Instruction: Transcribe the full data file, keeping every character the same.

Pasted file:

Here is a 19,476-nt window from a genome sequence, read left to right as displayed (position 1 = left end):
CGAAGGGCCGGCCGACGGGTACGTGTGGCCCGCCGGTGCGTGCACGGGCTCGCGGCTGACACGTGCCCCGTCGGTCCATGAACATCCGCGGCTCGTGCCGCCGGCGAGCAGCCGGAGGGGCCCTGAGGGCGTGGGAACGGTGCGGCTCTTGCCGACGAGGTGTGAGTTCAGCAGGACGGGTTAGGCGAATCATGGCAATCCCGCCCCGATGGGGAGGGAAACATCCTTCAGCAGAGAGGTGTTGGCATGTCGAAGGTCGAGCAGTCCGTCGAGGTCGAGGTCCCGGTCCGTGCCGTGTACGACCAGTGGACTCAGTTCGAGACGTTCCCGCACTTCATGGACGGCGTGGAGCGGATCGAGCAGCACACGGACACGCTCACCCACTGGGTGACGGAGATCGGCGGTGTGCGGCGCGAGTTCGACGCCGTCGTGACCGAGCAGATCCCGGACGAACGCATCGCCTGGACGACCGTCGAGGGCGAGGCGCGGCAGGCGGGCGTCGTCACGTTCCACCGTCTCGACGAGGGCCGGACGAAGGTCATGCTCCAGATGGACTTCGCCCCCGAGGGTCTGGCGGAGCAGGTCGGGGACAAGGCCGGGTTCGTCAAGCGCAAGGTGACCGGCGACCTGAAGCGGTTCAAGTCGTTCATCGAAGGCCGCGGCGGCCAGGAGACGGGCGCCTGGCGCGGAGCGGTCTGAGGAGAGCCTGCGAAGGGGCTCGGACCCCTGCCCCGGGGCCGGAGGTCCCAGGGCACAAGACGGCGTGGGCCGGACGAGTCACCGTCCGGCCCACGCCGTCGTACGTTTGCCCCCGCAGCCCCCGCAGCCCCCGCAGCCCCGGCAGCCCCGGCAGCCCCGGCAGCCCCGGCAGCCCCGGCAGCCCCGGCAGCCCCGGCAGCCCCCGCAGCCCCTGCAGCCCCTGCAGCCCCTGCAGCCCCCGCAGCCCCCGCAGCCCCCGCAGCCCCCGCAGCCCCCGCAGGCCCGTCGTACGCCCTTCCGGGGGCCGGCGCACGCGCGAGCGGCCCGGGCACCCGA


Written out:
Here is a 19,476-nt window from a genome sequence, read left to right as displayed (position 1 = left end):
CGAAGGGCCGGCCGACGGGTACGTGTGGCCCGCCGGTGCGTGCACGGGCTCGCGGCTGACACGTGCCCCGTCGGTCCATGAACATCCGCGGCTCGTGCCGCCGGCGAGCAGCCGGAGGGGCCCTGAGGGCGTGGGAACGGTGCGGCTCTTGCCGACGAGGTGTGAGTTCAGCAGGACGGGTTAGGCGAATCATGGCAATCCCGCCCCGATGGGGAGGGAAACATCCTTCAGCAGAGAGGTGTTGGCATGTCGAAGGTCGAGCAGTCCGTCGAGGTCGAGGTCCCGGTCCGTGCCGTGTACGACCAGTGGACTCAGTTCGAGACGTTCCCGCACTTCATGGACGGCGTGGAGCGGATCGAGCAGCACACGGACACGCTCACCCACTGGGTGACGGAGATCGGCGGTGTGCGGCGCGAGTTCGACGCCGTCGTGACCGAGCAGATCCCGGACGAACGCATCGCCTGGACGACCGTCGAGGGCGAGGCGCGGCAGGCGGGCGTCGTCACGTTCCACCGTCTCGACGAGGGCCGGACGAAGGTCATGCTCCAGATGGACTTCGCCCCCGAGGGTCTGGCGGAGCAGGTCGGGGACAAGGCCGGGTTCGTCAAGCGCAAGGTGACCGGCGACCTGAAGCGGTTCAAGTCGTTCATCGAAGGCCGCGGCGGCCAGGAGACGGGCGCCTGGCGCGGAGCGGTCTGAGGAGAGCCTGCGAAGGGGCTCGGACCCCTGCCCCGGGGCCGGAGGTCCCAGGGCACAAGACGGCGTGGGCCGGACGAGTCACCGTCCGGCCCACGCCGTCGTACGTTTGCCCCCGCAGCCCCCGCAGCCCCCGCAGCCCCGGCAGCCCCGGCAGCCCCGGCAGCCCCGGCAGCCCCGGCAGCCCCGGCAGCCCCGGCAGCCCCCGCAGCCCCTGCAGCCCCTGCAGCCCCTGCAGCCCCCGCAGCCCCCGCAGCCCCCGCAGCCCCCGCAGCCCCCGCAGGCCCGTCGTACGCCCTTCCGGGGGCCGGCGCACGCGCGAGCGGCCCGGGCACCCGA